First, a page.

Symbolic role, manager obliged to carry out social, inspirational, legal and ceremonial duties.

E.g. receiving visitors and making presentations.

Leader

Manager’s relationship with subordinates, especially in allocating tasks, hiring, training and motivating staff.

E.g. seeking to build teamwork and foster employee commitment.

Liaison

The development of a network of contacts outside the chain of command through which information and favours can be traded for mutual benefits.

E.g. lunches with suppliers or customers.

Monitor

The manager collects and sorts out information which is used to build up a general understanding of the organisation and its environment as a basis for decision making.

E.g. reading reports and interrogating subordinates.

Disseminator

To be a disseminator means to spread the information widely.

E.g. passing privileged information to subordinates.

Informational

Spokesperson Managers transmit information to various external groups by acting in a PR capacity, lobbying for the organisation, informing the public about the organisation’s performance, plans and policies.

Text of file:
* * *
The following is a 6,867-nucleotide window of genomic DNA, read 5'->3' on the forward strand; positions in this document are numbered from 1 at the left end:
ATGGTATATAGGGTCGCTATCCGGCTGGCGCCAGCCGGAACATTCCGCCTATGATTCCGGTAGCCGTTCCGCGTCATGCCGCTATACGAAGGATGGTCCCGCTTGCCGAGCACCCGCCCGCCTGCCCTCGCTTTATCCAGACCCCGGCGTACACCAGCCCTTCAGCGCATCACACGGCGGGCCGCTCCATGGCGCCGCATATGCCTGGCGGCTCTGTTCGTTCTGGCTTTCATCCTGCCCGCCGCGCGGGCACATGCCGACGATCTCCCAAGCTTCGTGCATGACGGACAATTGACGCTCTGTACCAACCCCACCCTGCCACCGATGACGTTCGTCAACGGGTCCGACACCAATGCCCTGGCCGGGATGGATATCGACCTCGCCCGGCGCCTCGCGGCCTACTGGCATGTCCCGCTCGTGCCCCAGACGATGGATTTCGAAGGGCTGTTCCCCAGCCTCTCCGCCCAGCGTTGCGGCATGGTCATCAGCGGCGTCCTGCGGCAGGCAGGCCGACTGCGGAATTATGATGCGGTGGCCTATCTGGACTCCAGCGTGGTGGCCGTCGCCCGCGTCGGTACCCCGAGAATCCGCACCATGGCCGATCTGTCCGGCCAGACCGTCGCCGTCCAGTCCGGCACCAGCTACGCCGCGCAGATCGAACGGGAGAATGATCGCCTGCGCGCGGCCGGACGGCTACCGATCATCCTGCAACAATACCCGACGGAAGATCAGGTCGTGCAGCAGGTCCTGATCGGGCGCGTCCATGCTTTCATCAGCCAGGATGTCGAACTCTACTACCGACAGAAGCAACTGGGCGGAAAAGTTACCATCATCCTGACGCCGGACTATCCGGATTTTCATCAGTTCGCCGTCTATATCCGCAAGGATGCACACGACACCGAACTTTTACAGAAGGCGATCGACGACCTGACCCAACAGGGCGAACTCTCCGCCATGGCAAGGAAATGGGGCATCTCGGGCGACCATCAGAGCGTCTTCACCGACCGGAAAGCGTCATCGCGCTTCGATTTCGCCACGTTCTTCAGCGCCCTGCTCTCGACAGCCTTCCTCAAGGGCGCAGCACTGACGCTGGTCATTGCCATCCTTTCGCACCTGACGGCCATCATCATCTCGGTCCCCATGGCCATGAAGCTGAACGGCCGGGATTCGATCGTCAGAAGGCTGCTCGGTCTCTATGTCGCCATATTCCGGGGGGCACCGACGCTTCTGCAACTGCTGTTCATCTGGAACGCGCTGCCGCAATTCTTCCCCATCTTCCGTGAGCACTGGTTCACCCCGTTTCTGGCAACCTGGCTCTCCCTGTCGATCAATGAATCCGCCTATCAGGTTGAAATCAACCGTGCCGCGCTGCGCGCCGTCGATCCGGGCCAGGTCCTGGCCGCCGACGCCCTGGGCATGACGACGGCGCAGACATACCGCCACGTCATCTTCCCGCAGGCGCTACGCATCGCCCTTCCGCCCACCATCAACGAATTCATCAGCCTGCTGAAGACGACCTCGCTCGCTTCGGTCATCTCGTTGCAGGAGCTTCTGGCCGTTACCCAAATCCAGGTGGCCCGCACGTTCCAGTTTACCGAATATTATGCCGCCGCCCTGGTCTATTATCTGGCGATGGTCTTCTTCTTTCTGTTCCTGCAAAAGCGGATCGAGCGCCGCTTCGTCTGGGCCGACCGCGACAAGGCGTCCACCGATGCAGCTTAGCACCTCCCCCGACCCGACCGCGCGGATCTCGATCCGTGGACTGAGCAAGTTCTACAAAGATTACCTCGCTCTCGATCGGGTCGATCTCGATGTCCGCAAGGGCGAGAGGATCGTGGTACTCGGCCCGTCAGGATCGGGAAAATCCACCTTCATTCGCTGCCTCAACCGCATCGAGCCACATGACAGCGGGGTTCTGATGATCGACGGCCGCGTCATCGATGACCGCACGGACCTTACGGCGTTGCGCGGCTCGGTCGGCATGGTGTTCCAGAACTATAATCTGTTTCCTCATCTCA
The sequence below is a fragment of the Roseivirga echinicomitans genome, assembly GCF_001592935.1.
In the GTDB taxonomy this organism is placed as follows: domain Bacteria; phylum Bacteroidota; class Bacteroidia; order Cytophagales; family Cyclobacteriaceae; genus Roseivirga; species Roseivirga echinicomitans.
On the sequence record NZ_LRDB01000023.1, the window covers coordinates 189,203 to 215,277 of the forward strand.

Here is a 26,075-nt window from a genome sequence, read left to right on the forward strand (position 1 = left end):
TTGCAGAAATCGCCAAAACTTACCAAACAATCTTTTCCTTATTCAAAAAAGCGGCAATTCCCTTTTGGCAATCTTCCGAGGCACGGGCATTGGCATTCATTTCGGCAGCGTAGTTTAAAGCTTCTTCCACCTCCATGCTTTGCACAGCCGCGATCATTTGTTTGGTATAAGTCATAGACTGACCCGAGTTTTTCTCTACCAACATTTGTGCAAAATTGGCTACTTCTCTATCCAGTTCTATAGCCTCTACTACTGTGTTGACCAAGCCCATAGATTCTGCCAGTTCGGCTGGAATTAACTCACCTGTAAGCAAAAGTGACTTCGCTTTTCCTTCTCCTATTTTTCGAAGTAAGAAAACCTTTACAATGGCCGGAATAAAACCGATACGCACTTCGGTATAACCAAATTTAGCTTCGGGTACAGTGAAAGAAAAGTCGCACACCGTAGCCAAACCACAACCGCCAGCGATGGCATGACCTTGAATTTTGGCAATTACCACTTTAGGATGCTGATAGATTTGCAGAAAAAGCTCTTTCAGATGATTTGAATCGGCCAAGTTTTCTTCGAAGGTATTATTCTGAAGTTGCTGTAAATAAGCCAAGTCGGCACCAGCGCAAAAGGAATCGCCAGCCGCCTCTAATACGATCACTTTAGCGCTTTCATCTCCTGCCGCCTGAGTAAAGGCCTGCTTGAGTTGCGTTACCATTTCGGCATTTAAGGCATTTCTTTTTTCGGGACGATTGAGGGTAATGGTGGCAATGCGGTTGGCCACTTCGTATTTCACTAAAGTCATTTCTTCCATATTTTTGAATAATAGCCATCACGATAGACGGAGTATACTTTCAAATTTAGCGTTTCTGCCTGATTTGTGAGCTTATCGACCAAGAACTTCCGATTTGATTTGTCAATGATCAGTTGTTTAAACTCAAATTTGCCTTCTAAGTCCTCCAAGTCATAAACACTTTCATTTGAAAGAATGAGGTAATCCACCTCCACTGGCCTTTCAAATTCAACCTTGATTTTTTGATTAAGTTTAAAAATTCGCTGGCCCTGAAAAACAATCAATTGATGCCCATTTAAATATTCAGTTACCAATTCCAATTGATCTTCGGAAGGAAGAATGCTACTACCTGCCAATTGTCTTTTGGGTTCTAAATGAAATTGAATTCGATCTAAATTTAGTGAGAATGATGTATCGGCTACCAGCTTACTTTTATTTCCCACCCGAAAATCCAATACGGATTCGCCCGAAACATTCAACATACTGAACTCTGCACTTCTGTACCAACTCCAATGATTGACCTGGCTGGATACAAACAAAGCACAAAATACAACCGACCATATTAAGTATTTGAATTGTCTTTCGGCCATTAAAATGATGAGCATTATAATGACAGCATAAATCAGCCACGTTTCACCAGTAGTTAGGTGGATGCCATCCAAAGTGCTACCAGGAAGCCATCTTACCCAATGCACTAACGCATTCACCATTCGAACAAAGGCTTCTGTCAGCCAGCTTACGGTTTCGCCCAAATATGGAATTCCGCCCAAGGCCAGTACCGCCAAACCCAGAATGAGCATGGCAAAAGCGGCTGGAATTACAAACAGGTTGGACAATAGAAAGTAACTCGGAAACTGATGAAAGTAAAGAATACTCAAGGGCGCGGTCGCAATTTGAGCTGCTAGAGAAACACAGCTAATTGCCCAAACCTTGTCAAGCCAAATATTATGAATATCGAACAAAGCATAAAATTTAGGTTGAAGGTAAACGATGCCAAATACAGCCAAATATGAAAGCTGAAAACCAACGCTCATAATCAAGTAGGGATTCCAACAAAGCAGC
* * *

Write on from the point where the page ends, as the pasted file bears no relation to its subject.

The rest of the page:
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E.g. a sales presentation to prospective customers.

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Decisional Entrepreneur

Managers should be looking continually for problems and opportunities when situations requiring improvement are discovered.

E.g. launching a new idea or introducing procedures such as a cost reduction programme.

Disturbance handler

A manager has to respond to pressures over which the department has no control.

E.g. strikes.

Resource allocator

Choosing from among competing demands for money, equipment, personnel and management time.

E.g. approving expenditure on a project.

Negotiator

Managers must take charge when their organisation engages in negotiations with others. In these negotiations, the manager acts as a figurehead, spokesperson and resource allocator.

E.g. drawing up contracts with suppliers.